The likely return of Colin Cole: The Defensive Tackle is expected to be active this weekend after missing the last five games, one of the two missing pieces from the defense that was 2nd in defending the run after six games this season. Cole's size, 6'2 and 330 pounds, allows for greater flexibility in using Junior Siavii, possibly placing Junior in the strong side defensive end spot, and enhances the Seahawks defensive play calling capabilities; I wouldn't be surprised to see coordinator Gus Bradley loosely experiment using five lineman, or four lineman and a roaming Aaron Curry, coupled with various combinations in the defensive backfield. Furthermore, Cole's return removes some of the strain being placed on Lofa Tatupu, who has done his best in directing the defensive line during the absences of Cole and Red Bryant. Cole will provide support for the entire defense and help regain some consistency defending the run.

The fab five: The Seahawks offensive line played with tenacity against the Panthers that had been hard to find this season due to injuries. Coordinator Jeremy Bates noted before the week 10 game in Arizona that the offense needed to "find five guys" who could earn starting positions up front by competing hard and remaining healthy. For the third game in a row, the first time all season, the offensive line will have the same five men starting; From Left Tackle to Right: Okung, Gibson, Spencer, Andrews, Locklear. Last week Okung and Gibson displayed displayed toughness and continuity on the left side, sealing backside blocks and creating cutback runs for Marshawn Lynch, especially dominating the line of scrimmage inside the Panther 10 yard line. Center Chris Spencer stated after the Chicago game in week 6 the offensive line was gelling; he let the whole line do the talking in week 13 and if this group can remain healthy, there will be a whole lot of chatter the rest of the season.

Questions that still remain

The status of Mike Williams and Ben Obomanu: Both receivers are hopeful to practice Friday, but more than likely the game plan is being designed assuming one, or both, will not play. As noted in my previous post, Bates successfully adjusted to the personnel and focused on using the lack of depth at receiver to create an explosive running game against Carolina. This week, Bates has time to integrate Tight End Cameron Morrah into the game plan to help replace some of the size and dependability lost by missing Williams and Obomanu; John Carlson is expected back too, adding some of the toughness after the catch that is lost without the team's top two receivers. Bates would be wise to use the Tight Ends down the middle of the field, with the intention of opening the sidelines for the backs and receivers in the short and intermediate passing games.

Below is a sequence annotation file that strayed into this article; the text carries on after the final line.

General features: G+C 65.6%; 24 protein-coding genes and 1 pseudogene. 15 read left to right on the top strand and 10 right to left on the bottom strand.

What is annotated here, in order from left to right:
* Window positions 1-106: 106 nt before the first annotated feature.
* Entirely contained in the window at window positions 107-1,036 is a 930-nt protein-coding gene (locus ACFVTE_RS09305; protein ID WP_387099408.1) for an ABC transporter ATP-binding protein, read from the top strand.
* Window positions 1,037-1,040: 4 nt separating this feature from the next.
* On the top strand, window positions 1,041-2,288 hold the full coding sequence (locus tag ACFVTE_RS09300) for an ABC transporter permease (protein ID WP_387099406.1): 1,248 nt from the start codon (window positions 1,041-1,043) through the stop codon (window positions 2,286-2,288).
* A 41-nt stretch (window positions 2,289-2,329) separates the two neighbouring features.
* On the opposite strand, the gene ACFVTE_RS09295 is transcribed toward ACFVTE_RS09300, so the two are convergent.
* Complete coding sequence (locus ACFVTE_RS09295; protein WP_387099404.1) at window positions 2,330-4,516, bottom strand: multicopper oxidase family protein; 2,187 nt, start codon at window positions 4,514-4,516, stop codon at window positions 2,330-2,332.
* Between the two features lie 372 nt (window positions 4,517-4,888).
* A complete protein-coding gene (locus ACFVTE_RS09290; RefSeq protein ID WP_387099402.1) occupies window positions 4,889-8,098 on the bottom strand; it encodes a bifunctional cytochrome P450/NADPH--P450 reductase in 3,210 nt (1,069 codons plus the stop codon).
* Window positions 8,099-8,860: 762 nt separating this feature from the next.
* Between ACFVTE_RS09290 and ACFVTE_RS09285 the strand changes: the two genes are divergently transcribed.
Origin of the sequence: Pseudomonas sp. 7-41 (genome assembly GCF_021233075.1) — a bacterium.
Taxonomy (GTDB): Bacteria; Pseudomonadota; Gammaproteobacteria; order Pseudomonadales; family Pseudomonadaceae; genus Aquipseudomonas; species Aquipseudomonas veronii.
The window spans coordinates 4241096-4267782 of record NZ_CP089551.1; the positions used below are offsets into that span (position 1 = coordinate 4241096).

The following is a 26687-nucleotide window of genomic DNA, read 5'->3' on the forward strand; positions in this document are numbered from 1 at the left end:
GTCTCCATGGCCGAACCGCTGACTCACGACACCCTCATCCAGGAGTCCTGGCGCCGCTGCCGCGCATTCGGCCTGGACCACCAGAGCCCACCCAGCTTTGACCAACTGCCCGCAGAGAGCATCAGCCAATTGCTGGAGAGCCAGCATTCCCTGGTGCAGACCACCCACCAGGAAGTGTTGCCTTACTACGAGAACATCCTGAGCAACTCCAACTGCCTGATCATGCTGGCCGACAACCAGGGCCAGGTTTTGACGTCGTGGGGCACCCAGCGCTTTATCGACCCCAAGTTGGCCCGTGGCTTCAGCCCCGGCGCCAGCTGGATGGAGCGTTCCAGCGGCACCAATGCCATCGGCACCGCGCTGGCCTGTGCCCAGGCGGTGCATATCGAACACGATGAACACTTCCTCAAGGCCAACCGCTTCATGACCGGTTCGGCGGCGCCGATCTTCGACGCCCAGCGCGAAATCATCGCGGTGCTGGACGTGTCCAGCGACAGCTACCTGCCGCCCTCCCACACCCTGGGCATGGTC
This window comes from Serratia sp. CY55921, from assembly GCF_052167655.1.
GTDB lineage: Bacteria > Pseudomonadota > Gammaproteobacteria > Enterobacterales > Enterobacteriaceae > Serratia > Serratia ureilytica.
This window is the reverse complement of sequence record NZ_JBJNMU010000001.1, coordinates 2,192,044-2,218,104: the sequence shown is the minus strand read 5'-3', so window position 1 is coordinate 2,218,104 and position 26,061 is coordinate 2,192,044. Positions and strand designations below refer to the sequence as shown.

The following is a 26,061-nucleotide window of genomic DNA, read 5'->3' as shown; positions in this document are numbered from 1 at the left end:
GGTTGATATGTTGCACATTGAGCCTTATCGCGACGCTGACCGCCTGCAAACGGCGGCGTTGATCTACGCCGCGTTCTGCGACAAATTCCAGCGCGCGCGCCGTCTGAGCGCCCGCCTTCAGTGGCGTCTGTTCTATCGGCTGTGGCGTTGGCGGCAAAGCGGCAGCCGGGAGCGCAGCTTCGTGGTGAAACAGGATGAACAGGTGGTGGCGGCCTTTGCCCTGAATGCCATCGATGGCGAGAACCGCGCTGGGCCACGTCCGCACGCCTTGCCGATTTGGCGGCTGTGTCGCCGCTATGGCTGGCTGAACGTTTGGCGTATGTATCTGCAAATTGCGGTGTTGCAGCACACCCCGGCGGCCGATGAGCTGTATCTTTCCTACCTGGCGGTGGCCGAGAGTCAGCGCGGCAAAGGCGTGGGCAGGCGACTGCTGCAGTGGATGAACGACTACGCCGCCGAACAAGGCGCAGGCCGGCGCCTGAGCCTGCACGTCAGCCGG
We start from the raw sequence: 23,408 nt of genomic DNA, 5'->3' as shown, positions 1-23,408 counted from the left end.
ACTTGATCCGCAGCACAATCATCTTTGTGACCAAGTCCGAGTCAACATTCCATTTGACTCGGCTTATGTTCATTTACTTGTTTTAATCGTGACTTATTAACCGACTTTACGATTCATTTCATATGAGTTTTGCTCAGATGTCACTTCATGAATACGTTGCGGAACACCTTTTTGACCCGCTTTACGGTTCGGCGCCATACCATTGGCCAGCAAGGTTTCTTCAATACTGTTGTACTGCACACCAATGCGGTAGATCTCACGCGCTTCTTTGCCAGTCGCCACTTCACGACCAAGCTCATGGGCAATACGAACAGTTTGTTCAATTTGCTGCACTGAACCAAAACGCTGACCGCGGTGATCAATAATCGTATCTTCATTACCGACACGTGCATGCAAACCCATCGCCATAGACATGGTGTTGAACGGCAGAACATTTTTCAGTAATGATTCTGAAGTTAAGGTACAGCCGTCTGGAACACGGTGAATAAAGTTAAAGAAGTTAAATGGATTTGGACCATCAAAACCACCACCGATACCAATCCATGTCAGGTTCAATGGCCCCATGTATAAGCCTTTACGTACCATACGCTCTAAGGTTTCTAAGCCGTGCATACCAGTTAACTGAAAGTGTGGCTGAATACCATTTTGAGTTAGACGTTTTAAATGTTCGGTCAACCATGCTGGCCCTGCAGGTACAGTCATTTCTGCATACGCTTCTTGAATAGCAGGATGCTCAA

A continually changing 49ers offense: The change in Quarterback, from Troy Smith to Alex Smith, alters the defensive game planning for Seattle; Troy Smith is a strong armed quarterback that excels using play action and throwing the deep ball, especially on third down, while Alex Smith is a smart, veteran Quarterback that uses his IQ and accuracy to outsmart the defense. If Alex smith gets into a rhythm, he can get hot. Smith is accustomed to having the injured Frank Gore as a safety valve out of the backfield, often a key piece for Smith in finding that rhythm. The Seahawks need to apply pressure on first down and make Smith uncomfortable, forcing the 49ers into 3rd and long situations, not a strength of the 49ers offense.

Friday's practice will help provide the final answers as to which direction to point the game plan, especially on the offensive side of the ball. A combined 19 players and staff, including Pete Carroll, have ties to the Bay area or 49er organization and are fully aware of the environment the Seahawks will compete in on Sunday. Coach Carroll has his team ready for the challenge they will face; the task that remains is making sure the right Seahawks team flies to the bay on Saturday.

1 comment:

  1. you never say who is going to win, or if they will cover the spread.

    some of us have bills to pay..